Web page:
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Use NGINX as a Reverse Proxy

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What is a Reverse Proxy?

A reverse proxy is a server between internal and external clients which transmits clients requests to a different server. Although other standard applications, such as Node.js, can support themselves, NGINX has a range of advanced load balancing, safety and speed features that most specialized applications do not have. The reverse proxy of NGINX helps you to apply these functions to any program.

A simple Node.js app to illustrate how to configure NGINX as reverse proxy is used for this tutorial.

Install NGINX

These measures are used to install NGINX Mainline from the official NGINX Inc repository on Ubuntu. See the NGINX admin guide for other distributions. See our Getting Started with the NGINX series for information about configuring NGINX for production environments.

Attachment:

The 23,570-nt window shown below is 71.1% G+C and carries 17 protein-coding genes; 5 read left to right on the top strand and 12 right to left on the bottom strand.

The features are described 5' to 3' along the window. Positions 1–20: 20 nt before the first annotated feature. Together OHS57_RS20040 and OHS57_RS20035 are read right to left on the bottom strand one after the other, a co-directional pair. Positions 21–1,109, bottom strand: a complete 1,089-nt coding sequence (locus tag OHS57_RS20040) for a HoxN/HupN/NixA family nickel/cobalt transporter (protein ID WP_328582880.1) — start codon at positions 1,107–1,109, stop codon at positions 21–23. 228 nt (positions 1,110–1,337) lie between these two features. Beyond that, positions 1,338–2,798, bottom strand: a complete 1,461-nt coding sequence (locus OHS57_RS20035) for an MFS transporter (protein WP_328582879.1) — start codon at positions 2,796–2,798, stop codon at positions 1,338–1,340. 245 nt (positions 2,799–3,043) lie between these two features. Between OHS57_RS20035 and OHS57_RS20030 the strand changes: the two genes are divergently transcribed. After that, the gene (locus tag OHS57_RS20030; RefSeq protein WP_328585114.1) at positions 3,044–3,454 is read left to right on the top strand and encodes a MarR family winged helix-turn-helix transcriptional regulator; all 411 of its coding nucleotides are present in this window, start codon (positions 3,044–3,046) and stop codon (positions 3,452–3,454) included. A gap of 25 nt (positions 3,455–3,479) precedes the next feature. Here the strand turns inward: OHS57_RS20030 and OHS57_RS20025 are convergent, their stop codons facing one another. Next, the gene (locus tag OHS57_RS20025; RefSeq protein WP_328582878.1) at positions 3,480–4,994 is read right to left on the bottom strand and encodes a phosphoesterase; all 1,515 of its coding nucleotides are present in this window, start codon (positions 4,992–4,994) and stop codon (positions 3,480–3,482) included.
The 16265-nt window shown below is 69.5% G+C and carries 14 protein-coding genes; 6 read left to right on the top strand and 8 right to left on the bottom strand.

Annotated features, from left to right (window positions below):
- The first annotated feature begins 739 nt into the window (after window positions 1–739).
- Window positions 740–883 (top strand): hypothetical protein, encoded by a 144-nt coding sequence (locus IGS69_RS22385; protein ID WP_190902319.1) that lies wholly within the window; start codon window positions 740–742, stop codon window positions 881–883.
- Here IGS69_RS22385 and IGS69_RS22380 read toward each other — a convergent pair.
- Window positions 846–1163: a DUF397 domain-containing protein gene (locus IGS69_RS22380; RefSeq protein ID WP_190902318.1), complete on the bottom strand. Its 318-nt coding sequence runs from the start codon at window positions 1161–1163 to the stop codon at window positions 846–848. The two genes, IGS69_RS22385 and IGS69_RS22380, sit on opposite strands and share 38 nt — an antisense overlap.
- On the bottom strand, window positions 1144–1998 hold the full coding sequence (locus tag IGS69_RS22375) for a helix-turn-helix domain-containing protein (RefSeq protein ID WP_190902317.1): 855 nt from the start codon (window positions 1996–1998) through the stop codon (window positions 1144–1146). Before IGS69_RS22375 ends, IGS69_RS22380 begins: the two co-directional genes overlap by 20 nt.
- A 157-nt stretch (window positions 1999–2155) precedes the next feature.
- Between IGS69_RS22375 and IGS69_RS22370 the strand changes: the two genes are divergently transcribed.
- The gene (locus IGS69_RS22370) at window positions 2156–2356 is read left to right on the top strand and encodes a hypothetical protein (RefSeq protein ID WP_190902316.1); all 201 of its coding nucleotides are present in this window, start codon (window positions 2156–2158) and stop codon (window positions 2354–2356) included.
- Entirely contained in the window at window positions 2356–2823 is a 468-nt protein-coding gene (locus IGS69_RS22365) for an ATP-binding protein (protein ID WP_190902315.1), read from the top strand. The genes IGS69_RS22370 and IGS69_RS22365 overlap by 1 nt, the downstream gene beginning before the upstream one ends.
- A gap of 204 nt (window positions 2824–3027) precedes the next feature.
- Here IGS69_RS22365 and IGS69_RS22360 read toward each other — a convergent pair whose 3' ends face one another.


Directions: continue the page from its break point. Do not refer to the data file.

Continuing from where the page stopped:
1. In the text editor, Open /etc/apt/sources.list and add the next line to the right. Substitute CODENAME  by your Ubuntu release codename in this case. For eg, the bionic insert in place of CODENAME  below for Ubuntu 18.04 named bionic  Beaver:


1 deb CODENAME nginx

2. Import the signing key for the repository and link it to apt:

sudo wget
sudo apt-key add nginx_signing.key

3. Install NGINX:

sudo apt update
sudo apt install nginx

4. Ensure that NGINX works and can automatically continue when reboot:

sudo systemctl start nginx
sudo systemctl enable nginx

Create an Example App

Install Node.js

1. Using curl to access the NodeSource installation file. Replace the version of the node with the version you want to install in the curl command:

curl -sL -o

2. Run the script: